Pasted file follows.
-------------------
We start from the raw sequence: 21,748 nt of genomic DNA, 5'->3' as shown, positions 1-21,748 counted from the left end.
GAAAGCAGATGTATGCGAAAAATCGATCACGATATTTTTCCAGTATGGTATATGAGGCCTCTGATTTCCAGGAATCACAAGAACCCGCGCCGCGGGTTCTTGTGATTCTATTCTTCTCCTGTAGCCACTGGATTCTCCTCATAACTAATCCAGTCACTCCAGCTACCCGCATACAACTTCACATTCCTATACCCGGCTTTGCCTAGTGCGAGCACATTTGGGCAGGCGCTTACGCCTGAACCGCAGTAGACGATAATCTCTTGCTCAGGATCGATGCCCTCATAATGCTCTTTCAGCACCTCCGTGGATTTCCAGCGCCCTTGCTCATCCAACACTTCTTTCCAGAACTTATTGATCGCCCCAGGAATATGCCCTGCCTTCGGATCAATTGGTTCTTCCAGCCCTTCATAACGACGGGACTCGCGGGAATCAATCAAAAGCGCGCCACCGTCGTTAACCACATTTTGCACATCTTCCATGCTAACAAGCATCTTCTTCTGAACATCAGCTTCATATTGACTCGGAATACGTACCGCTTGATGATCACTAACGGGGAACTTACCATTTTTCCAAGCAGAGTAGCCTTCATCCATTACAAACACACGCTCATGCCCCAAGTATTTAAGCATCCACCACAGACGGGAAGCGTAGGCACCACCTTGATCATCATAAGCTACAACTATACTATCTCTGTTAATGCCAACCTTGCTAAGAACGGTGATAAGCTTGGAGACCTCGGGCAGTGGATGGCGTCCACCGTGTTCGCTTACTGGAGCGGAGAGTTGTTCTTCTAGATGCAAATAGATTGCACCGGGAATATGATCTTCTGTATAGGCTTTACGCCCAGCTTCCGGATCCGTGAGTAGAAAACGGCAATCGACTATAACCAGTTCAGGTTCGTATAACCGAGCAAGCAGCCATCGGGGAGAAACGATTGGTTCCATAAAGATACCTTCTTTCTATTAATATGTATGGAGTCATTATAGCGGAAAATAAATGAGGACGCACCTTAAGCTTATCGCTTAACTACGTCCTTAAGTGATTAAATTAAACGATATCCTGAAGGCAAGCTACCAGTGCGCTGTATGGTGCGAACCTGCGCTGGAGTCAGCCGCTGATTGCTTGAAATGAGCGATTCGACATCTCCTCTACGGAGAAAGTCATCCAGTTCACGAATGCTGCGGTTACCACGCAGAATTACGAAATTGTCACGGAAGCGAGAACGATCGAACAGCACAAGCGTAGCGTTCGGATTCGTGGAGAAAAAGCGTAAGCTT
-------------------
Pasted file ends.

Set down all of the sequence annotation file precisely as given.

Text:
We start from the raw sequence: 21,748 nt of genomic DNA, 5'->3' as shown, positions 1-21,748 counted from the left end.
GAAAGCAGATGTATGCGAAAAATCGATCACGATATTTTTCCAGTATGGTATATGAGGCCTCTGATTTCCAGGAATCACAAGAACCCGCGCCGCGGGTTCTTGTGATTCTATTCTTCTCCTGTAGCCACTGGATTCTCCTCATAACTAATCCAGTCACTCCAGCTACCCGCATACAACTTCACATTCCTATACCCGGCTTTGCCTAGTGCGAGCACATTTGGGCAGGCGCTTACGCCTGAACCGCAGTAGACGATAATCTCTTGCTCAGGATCGATGCCCTCATAATGCTCTTTCAGCACCTCCGTGGATTTCCAGCGCCCTTGCTCATCCAACACTTCTTTCCAGAACTTATTGATCGCCCCAGGAATATGCCCTGCCTTCGGATCAATTGGTTCTTCCAGCCCTTCATAACGACGGGACTCGCGGGAATCAATCAAAAGCGCGCCACCGTCGTTAACCACATTTTGCACATCTTCCATGCTAACAAGCATCTTCTTCTGAACATCAGCTTCATATTGACTCGGAATACGTACCGCTTGATGATCACTAACGGGGAACTTACCATTTTTCCAAGCAGAGTAGCCTTCATCCATTACAAACACACGCTCATGCCCCAAGTATTTAAGCATCCACCACAGACGGGAAGCGTAGGCACCACCTTGATCATCATAAGCTACAACTATACTATCTCTGTTAATGCCAACCTTGCTAAGAACGGTGATAAGCTTGGAGACCTCGGGCAGTGGATGGCGTCCACCGTGTTCGCTTACTGGAGCGGAGAGTTGTTCTTCTAGATGCAAATAGATTGCACCGGGAATATGATCTTCTGTATAGGCTTTACGCCCAGCTTCCGGATCCGTGAGTAGAAAACGGCAATCGACTATAACCAGTTCAGGTTCGTATAACCGAGCAAGCAGCCATCGGGGAGAAACGATTGGTTCCATAAAGATACCTTCTTTCTATTAATATGTATGGAGTCATTATAGCGGAAAATAAATGAGGACGCACCTTAAGCTTATCGCTTAACTACGTCCTTAAGTGATTAAATTAAACGATATCCTGAAGGCAAGCTACCAGTGCGCTGTATGGTGCGAACCTGCGCTGGAGTCAGCCGCTGATTGCTTGAAATGAGCGATTCGACATCTCCTCTACGGAGAAAGTCATCCAGTTCACGAATGCTGCGGTTACCACGCAGAATTACGAAATTGTCACGGAAGCGAGAACGATCGAACAGCACAAGCGTAGCGTTCGGATTCGTGGAGAAAAAGCGTAAGCTT